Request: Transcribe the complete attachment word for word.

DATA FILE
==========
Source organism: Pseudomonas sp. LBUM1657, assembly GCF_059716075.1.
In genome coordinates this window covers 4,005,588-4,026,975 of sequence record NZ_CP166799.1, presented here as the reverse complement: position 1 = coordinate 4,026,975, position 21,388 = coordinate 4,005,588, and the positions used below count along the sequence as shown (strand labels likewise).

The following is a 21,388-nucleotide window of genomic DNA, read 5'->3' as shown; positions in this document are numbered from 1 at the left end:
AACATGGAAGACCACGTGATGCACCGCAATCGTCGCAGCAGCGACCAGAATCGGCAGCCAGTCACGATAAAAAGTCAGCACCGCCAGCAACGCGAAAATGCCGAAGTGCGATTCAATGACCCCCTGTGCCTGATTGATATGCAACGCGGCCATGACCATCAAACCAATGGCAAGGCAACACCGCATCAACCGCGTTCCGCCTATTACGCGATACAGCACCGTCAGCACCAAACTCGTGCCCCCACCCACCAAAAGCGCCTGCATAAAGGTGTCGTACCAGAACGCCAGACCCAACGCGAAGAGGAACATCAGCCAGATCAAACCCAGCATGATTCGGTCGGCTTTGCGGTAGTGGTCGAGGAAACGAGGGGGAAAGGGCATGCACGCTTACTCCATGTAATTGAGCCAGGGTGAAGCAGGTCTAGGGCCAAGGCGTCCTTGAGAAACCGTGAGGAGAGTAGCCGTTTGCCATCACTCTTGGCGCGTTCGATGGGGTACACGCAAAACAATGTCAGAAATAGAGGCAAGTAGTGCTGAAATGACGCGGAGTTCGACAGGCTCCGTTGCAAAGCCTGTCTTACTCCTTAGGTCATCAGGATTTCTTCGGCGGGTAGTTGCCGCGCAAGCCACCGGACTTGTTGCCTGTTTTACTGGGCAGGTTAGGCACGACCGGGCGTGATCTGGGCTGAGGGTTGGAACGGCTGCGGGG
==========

Source organism: Pseudomonas sp. LBUM1657, assembly GCF_059716075.1.
In genome coordinates this window covers 4,005,588-4,026,975 of sequence record NZ_CP166799.1, presented here as the reverse complement: position 1 = coordinate 4,026,975, position 21,388 = coordinate 4,005,588, and the positions used below count along the sequence as shown (strand labels likewise).

The following is a 21,388-nucleotide window of genomic DNA, read 5'->3' as shown; positions in this document are numbered from 1 at the left end:
AACATGGAAGACCACGTGATGCACCGCAATCGTCGCAGCAGCGACCAGAATCGGCAGCCAGTCACGATAAAAAGTCAGCACCGCCAGCAACGCGAAAATGCCGAAGTGCGATTCAATGACCCCCTGTGCCTGATTGATATGCAACGCGGCCATGACCATCAAACCAATGGCAAGGCAACACCGCATCAACCGCGTTCCGCCTATTACGCGATACAGCACCGTCAGCACCAAACTCGTGCCCCCACCCACCAAAAGCGCCTGCATAAAGGTGTCGTACCAGAACGCCAGACCCAACGCGAAGAGGAACATCAGCCAGATCAAACCCAGCATGATTCGGTCGGCTTTGCGGTAGTGGTCGAGGAAACGAGGGGGAAAGGGCATGCACGCTTACTCCATGTAATTGAGCCAGGGTGAAGCAGGTCTAGGGCCAAGGCGTCCTTGAGAAACCGTGAGGAGAGTAGCCGTTTGCCATCACTCTTGGCGCGTTCGATGGGGTACACGCAAAACAATGTCAGAAATAGAGGCAAGTAGTGCTGAAATGACGCGGAGTTCGACAGGCTCCGTTGCAAAGCCTGTCTTACTCCTTAGGTCATCAGGATTTCTTCGGCGGGTAGTTGCCGCGCAAGCCACCGGACTTGTTGCCTGTTTTACTGGGCAGGTTAGGCACGACCGGGCGTGATCTGGGCTGAGGGTTGGAACGGCTGCGGGG